SINGAPORE • Singapore’s troubled water treatment company Hyflux Ltd, formerly celebrated as a hallmark of entrepreneurship in better times, is set for a humbling week.
Creditors are due to file proof by tomorrow of the obligations that Hyflux owes them, putting the company’s S$2.7 billion (RM8.14 billion) unsecured debt load under an even brighter spotlight. The firm this month unveiled a proposal to impose 75% to 90% haircuts on unsecured creditors, following a tumble triggered by an ill-timed expansion into energy in recent years.
Singapore’s debt market has inflicted deep losses on unsecured creditors since the oil-market slump in late 2013, as a myriad of companies followed shipbuilders and charterers into distress.
Some Hyflux investors have banked on government’s help, given that the company owns the Tuaspring desalination plant deemed crucial to Singapore’s water supply. But those bets may be misplaced, some observers argue.
“From some of our conversations, many have invested in Hyflux based on the premise of government backing,” said Ang Chung Yuh, a fixed-income analyst at iFast Corp in Singapore. “It’s a misconception.” While the asset is critical, the holding company isn’t, he added.
Hyflux hasn’t published its accounts since reporting a S$22.2 million loss in the first quarter of 2018 (1Q18). It has agreed to release its 2018 full-year financial statements by March 1 to enable creditors to evaluate its debt proposal, according to a court filing.
Why It Matters
• Hyflux funded its business expansion with junior debt, some sold through automated teller machines; it counts some 34,000 mom-and-pop investors among its creditors, and angers abound.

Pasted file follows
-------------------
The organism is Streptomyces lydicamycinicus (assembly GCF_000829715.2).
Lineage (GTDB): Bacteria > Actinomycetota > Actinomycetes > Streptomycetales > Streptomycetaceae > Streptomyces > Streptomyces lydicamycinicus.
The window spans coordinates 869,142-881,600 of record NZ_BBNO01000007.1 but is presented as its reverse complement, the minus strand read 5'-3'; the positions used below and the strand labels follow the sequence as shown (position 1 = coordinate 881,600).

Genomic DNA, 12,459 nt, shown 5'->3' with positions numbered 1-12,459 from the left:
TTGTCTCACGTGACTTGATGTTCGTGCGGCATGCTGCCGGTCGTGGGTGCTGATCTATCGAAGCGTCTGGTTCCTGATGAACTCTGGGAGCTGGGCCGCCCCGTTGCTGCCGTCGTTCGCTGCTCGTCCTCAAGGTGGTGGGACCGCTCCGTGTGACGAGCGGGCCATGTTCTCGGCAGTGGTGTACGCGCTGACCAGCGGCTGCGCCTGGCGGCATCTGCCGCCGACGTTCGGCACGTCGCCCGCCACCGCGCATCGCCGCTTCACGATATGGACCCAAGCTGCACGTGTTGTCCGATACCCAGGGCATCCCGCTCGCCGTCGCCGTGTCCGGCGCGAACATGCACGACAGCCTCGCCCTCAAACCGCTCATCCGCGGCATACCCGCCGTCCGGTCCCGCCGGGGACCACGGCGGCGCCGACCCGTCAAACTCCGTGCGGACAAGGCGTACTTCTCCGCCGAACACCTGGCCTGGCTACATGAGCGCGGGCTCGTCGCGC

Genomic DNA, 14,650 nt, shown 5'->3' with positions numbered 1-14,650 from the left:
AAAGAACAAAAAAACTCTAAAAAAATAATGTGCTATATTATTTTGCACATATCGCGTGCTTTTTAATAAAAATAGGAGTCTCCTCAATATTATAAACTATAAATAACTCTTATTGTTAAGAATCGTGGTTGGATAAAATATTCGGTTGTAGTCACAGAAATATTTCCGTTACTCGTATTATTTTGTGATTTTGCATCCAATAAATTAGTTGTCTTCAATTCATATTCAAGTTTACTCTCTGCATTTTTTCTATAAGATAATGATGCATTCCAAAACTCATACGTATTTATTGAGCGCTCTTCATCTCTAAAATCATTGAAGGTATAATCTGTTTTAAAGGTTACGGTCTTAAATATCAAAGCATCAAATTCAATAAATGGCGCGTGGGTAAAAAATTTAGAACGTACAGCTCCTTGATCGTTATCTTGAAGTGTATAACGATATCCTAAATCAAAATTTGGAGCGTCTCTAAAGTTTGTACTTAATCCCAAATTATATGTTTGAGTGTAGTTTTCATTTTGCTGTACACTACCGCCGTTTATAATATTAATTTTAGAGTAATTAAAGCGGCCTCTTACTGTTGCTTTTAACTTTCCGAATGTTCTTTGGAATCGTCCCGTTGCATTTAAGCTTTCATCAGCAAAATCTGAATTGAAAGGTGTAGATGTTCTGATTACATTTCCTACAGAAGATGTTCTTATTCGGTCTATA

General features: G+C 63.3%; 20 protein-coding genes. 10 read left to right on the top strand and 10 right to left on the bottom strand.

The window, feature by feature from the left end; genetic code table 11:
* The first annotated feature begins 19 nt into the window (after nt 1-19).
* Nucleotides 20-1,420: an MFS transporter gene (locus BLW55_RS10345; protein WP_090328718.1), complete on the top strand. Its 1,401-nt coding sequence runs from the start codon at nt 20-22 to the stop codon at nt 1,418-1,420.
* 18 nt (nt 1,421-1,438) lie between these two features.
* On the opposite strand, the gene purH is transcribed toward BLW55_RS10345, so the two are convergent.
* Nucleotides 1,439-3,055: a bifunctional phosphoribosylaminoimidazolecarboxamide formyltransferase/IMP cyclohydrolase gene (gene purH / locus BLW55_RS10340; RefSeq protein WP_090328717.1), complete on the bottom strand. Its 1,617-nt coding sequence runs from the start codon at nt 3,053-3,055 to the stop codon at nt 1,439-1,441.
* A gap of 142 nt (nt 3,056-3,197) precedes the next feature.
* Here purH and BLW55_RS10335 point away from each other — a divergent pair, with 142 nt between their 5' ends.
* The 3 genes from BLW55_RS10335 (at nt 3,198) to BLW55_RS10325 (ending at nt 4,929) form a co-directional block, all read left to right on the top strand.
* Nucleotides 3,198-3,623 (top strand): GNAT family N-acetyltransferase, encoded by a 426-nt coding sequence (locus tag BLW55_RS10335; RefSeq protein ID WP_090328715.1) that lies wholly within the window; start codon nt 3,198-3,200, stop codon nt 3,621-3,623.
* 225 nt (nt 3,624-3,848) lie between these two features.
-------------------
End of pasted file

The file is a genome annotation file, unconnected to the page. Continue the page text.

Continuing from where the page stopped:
• There have been petitions to vote against Hyflux’s proposal, as well as calls in private chat groups for state rescue at a time when general elections are around the corner.
• Even before Hyflux’s distress, some S$1.9 billion of local bonds had fallen into default since late 2015, according to Bloomberg data.
• Hyflux investors, especially holders of junior debt, are calling for better terms and state intervention, at least in private chat groups. The government has said in Parliament that it’s inappropriate to comment on the Hyflux debt situation, saying it’s “a commercial matter”.
• The company obtained court protection in May 2018 to fend off creditors, and brought in a white knight in October. Hyflux’s key asset is the Tuaspring plant, the largest in South-East Asia; asset secured against loan from Malayan Banking Bhd.
• Net debt to earnings before interest, taxes, depreciation and amortisation surged to 165 times in 1Q18 versus 3.9 times a year earlier: Bloomberg data.
• Market capitalisation shrank to S$165 million when shares halted in May 2018; worth S$2 billion at its peak in 2010.
Key Restructuring Terms
• Hyflux seeks a S$400 million cash injection from Indonesian tycoons in exchange for 60% equity.
• Hyflux plans to convert debt into 36% of equity, shared by: Bank lenders (S$717 million); medium-term note holders (S$278 million); trade claimants (S$11 million); contingent claimants (S$678m); perpetual securities holders (S$500 million); preference shares holders (S$400 million).
• Shareholders will see their holdings diluted to 4%.
Key Dates to Watch
• March 1: Hyflux asks scheme parties to file proofs of claim by this date, and expects to publish its latest financial accounts.
• April 5: Scheme creditor meetings starting from noon local time to vote on the company’s debt proposal.
• April 11: Tentative date for court to sanction voting results.
• April 16: Target restructuring effective date, or soon after.
• Ezra Holdings Ltd: 0% to 2% recovery for unsecured bondholders.
• Ezion Holdings Ltd: Debt extension, coupon reduction, principal preserved.
• Nam Cheong Ltd: 5%-20% recovery under cash-out options for sustainable debt.
• Rickmers Maritime: Liquidated, zero recovery for unit holders. — Bloomberg